Last January, at the World Economic Forum in Davos, Switzerland, Bono sat on a frigid outdoor television set for a friendly chat with Andrew Ross Sorkin, the New York Times columnist and co-creator of the hit show Billions. As it happens, the show—a fictionalized account of a hedge-fund billionaire and the federal prosecutor who sets out to bring him down—provided a bit of ironic foreshadowing at the annual gathering of the world’s wealthiest do-gooders. Joining Bono onstage that morning was William McGlashan Jr., a managing partner at TPG Growth, who had helped the U2 frontman launch The Rise Fund, a $2 billion portfolio of investments committed to creating “social and environmental impact” that leads to “meaningful, measurable, and positive change.”
In a Times column, Sorkin once described McGlashan as resembling “a Buddhist monk” more than “a cigar-chomping banker in pinstripes.” Now, improbably bundled against the cold in both a vest and a parka, McGlashan was swathed in a sea of gray down. Bono, sporting his signature black leather jacket and purple spectacles, recounted how he and McGlashan came up with their vision for Rise, which has invested in everything from supporting small dairy farms in India to expanding financial access to the poor in Nigeria.
“We had this wild and crazy idea that capitalism—this tool that had taken more people out of extreme poverty than any other ‘ism’—could perhaps be deployed to support the work I was doing trying to get people out of extreme poverty,” Bono explained. “But he”—gesturing to McGlashan—“also accepted that it’s a wild beast and, if not tamed, can and has chewed up a lot of lives.”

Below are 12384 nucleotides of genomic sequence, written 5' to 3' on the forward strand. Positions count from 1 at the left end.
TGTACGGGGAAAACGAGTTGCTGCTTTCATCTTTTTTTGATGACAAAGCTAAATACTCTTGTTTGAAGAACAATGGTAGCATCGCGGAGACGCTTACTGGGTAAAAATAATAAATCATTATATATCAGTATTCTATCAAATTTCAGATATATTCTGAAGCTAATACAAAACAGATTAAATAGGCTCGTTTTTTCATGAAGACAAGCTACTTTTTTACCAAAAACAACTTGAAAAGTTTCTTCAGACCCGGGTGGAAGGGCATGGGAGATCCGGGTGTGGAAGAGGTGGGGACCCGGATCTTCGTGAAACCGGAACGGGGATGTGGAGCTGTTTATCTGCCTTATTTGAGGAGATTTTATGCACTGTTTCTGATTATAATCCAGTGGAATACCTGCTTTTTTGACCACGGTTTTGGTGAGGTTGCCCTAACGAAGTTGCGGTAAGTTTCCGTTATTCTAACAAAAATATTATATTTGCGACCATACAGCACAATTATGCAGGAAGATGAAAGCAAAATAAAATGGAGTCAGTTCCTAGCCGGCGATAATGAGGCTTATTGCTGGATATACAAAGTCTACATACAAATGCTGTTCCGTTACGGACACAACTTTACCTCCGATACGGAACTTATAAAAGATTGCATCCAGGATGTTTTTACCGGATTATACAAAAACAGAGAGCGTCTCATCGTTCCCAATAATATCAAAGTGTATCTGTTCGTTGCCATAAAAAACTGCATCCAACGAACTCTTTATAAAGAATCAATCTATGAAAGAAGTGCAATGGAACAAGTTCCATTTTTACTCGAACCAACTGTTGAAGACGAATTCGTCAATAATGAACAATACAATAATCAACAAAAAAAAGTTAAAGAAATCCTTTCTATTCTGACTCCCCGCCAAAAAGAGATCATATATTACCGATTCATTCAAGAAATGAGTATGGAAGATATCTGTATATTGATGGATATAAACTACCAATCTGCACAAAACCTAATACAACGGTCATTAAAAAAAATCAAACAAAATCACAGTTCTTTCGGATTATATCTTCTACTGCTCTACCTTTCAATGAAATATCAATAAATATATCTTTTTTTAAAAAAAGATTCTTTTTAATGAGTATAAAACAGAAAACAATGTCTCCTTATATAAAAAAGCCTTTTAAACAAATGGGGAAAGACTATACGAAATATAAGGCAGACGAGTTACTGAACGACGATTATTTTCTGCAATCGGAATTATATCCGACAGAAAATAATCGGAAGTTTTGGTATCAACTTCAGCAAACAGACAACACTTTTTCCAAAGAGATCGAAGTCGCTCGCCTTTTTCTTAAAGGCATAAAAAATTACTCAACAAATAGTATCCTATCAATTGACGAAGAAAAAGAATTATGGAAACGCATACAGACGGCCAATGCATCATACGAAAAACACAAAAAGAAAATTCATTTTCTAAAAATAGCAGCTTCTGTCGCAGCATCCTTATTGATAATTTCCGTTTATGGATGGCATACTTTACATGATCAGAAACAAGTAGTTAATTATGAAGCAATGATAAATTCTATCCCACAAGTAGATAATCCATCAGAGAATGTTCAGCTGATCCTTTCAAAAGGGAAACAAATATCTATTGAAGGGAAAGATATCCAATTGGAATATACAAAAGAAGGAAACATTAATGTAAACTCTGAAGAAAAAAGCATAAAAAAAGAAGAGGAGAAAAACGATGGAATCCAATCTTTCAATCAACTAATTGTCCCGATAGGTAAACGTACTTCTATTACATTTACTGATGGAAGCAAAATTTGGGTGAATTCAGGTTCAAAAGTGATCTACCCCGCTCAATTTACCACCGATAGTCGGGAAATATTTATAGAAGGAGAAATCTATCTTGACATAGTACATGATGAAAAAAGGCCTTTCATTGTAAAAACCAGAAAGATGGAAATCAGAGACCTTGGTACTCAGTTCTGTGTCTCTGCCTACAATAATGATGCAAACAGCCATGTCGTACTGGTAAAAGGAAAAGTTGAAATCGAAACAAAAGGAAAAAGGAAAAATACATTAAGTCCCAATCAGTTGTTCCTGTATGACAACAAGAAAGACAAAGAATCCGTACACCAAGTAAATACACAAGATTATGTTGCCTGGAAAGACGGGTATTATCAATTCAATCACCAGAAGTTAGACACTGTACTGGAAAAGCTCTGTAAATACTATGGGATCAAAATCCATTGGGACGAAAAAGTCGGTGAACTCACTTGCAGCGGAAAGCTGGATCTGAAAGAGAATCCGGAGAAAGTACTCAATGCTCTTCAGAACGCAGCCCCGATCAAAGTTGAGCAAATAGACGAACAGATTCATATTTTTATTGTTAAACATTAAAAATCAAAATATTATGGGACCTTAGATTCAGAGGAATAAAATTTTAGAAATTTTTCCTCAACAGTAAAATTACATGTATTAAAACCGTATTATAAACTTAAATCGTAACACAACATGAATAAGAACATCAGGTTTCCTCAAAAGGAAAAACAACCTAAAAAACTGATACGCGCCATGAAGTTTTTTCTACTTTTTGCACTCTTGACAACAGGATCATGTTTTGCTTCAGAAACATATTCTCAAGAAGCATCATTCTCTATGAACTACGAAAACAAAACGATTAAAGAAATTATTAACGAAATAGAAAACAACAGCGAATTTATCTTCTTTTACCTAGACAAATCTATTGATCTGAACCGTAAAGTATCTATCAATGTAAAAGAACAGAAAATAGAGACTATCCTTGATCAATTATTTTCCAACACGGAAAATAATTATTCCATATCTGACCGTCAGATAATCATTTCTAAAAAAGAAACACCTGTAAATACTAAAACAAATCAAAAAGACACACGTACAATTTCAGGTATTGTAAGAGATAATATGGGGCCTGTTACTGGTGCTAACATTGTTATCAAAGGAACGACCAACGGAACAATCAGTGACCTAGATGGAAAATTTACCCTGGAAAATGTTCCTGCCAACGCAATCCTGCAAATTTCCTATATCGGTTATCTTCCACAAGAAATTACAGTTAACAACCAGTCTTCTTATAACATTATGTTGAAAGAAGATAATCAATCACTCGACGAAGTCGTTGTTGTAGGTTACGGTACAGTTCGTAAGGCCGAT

Sorkin asked the pair how often they discussed the investments that Rise has made since its founding in 2016. “All the time,” McGlashan gushed. Later at the conference, on another panel with Bono, he summed up Rise’s save-the-world ethos. “Businesses go extinct if they don’t get on the side of authentic good,” McGlashan declared. “We need to hold ourselves humbly accountable” and deliver on the promise of impact investing: that business can “solve these otherwise intractable problems that we are facing.”
What McGlashan did not share with his fellow elites at Davos, humbly or otherwise, was something he had known for months: that federal authorities were closing in on a college admissions fixer he had allegedly conspired with to get his older son into the University of Southern California. As part of the scandal known as Operation Varsity Blues, prosecutors say, McGlashan paid the fixer $50,000 to falsify his son’s ACT scores. As additional insurance, he allegedly discussed paying a bribe of $250,000 to gain his son admission through a “side door” at USC as a promising athlete, enabling him to do an end-run around the entire application process.